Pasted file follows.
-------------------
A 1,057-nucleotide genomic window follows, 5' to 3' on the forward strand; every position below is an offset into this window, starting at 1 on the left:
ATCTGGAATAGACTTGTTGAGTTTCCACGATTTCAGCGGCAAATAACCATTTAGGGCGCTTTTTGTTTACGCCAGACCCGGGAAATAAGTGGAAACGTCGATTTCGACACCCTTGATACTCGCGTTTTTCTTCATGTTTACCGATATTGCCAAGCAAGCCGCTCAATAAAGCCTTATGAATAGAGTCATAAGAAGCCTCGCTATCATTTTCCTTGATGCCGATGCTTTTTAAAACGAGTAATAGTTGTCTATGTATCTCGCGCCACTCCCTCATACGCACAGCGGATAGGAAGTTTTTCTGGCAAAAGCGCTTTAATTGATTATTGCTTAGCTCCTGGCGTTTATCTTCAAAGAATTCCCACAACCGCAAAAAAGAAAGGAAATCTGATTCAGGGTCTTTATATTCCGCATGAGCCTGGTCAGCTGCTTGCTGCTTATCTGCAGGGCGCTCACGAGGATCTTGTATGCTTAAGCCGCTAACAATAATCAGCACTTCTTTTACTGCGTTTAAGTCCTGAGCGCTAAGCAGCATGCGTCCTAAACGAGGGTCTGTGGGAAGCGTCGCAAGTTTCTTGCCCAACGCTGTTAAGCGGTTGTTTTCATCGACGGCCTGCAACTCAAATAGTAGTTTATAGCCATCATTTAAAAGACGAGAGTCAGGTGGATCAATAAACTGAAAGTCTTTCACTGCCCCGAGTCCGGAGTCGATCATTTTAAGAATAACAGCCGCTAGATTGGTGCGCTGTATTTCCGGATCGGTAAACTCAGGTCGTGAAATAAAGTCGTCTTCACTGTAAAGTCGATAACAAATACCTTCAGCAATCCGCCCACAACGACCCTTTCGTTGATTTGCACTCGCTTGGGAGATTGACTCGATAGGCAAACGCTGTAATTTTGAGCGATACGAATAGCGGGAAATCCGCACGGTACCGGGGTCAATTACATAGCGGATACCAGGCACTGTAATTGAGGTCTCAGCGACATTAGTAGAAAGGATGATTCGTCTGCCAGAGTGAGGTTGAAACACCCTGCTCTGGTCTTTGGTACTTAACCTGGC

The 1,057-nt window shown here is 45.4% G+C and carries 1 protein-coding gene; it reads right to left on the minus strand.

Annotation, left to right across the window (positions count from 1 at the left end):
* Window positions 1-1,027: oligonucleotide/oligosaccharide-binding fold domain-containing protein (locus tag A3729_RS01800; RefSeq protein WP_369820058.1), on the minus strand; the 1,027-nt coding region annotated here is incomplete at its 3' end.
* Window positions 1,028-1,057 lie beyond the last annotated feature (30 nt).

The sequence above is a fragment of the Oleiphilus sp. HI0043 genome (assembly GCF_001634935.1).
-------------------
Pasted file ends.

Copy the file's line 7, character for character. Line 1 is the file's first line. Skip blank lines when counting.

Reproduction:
The sequence above is a fragment of the Oleiphilus sp. HI0043 genome (assembly GCF_001634935.1).